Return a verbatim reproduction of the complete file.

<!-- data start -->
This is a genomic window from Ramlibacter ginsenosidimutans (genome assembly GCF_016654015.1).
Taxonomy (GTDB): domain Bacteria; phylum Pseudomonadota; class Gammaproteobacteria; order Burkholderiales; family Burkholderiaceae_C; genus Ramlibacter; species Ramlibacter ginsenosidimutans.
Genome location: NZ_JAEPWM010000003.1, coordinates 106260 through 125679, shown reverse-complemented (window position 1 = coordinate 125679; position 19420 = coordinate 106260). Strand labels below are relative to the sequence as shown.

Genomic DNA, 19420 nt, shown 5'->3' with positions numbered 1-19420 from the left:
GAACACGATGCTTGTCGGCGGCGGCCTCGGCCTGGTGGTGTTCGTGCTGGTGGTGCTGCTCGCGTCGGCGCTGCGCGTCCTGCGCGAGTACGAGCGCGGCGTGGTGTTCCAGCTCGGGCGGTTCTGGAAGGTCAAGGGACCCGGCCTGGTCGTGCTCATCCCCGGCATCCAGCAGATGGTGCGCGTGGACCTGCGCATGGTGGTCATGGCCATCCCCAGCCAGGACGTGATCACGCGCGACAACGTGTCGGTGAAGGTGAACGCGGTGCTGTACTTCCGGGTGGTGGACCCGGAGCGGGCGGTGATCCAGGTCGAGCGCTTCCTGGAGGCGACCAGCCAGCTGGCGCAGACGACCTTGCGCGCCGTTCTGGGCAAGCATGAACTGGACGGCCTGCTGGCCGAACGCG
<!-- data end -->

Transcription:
This is a genomic window from Ramlibacter ginsenosidimutans (genome assembly GCF_016654015.1).
Taxonomy (GTDB): domain Bacteria; phylum Pseudomonadota; class Gammaproteobacteria; order Burkholderiales; family Burkholderiaceae_C; genus Ramlibacter; species Ramlibacter ginsenosidimutans.
Genome location: NZ_JAEPWM010000003.1, coordinates 106260 through 125679, shown reverse-complemented (window position 1 = coordinate 125679; position 19420 = coordinate 106260). Strand labels below are relative to the sequence as shown.

Genomic DNA, 19420 nt, shown 5'->3' with positions numbered 1-19420 from the left:
GAACACGATGCTTGTCGGCGGCGGCCTCGGCCTGGTGGTGTTCGTGCTGGTGGTGCTGCTCGCGTCGGCGCTGCGCGTCCTGCGCGAGTACGAGCGCGGCGTGGTGTTCCAGCTCGGGCGGTTCTGGAAGGTCAAGGGACCCGGCCTGGTCGTGCTCATCCCCGGCATCCAGCAGATGGTGCGCGTGGACCTGCGCATGGTGGTCATGGCCATCCCCAGCCAGGACGTGATCACGCGCGACAACGTGTCGGTGAAGGTGAACGCGGTGCTGTACTTCCGGGTGGTGGACCCGGAGCGGGCGGTGATCCAGGTCGAGCGCTTCCTGGAGGCGACCAGCCAGCTGGCGCAGACGACCTTGCGCGCCGTTCTGGGCAAGCATGAACTGGACGGCCTGCTGGCCGAACGCG